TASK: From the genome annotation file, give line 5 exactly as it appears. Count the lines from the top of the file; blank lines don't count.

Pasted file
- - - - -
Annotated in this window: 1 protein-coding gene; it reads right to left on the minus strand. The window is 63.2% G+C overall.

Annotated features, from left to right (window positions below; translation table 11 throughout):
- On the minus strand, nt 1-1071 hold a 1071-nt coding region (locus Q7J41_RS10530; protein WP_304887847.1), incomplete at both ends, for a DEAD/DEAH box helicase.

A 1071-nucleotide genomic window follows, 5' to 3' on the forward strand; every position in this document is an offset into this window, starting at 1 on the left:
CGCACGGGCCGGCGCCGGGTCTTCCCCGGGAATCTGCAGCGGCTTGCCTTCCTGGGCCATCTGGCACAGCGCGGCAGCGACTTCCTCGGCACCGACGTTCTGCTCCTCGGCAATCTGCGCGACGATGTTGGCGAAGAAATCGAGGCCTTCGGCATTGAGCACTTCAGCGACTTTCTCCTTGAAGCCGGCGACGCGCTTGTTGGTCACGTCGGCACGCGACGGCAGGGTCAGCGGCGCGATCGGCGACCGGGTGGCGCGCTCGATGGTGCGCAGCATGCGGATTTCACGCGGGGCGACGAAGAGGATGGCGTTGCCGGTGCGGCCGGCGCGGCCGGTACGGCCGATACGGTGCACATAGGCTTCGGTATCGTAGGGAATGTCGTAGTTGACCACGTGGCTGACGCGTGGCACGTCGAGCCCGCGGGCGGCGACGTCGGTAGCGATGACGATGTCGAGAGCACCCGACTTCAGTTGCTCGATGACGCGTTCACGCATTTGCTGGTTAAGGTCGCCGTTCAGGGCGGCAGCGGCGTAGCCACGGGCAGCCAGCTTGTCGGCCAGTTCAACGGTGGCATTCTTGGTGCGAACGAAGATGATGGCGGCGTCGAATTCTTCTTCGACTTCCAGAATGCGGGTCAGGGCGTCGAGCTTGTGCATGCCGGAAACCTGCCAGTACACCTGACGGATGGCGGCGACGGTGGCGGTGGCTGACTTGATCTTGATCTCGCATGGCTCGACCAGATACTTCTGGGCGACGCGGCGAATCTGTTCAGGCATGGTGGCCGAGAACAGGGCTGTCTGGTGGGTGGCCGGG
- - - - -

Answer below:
CGCACGGGCCGGCGCCGGGTCTTCCCCGGGAATCTGCAGCGGCTTGCCTTCCTGGGCCATCTGGCACAGCGCGGCAGCGACTTCCTCGGCACCGACGTTCTGCTCCTCGGCAATCTGCGCGACGATGTTGGCGAAGAAATCGAGGCCTTCGGCATTGAGCACTTCAGCGACTTTCTCCTTGAAGCCGGCGACGCGCTTGTTGGTCACGTCGGCACGCGACGGCAGGGTCAGCGGCGCGATCGGCGACCGGGTGGCGCGCTCGATGGTGCGCAGCATGCGGATTTCACGCGGGGCGACGAAGAGGATGGCGTTGCCGGTGCGGCCGGCGCGGCCGGTACGGCCGATACGGTGCACATAGGCTTCGGTATCGTAGGGAATGTCGTAGTTGACCACGTGGCTGACGCGTGGCACGTCGAGCCCGCGGGCGGCGACGTCGGTAGCGATGACGATGTCGAGAGCACCCGACTTCAGTTGCTCGATGACGCGTTCACGCATTTGCTGGTTAAGGTCGCCGTTCAGGGCGGCAGCGGCGTAGCCACGGGCAGCCAGCTTGTCGGCCAGTTCAACGGTGGCATTCTTGGTGCGAACGAAGATGATGGCGGCGTCGAATTCTTCTTCGACTTCCAGAATGCGGGTCAGGGCGTCGAGCTTGTGCATGCCGGAAACCTGCCAGTACACCTGACGGATGGCGGCGACGGTGGCGGTGGCTGACTTGATCTTGATCTCGCATGGCTCGACCAGATACTTCTGGGCGACGCGGCGAATCTGTTCAGGCATGGTGGCCGAGAACAGGGCTGTCTGGTGGGTGGCCGGG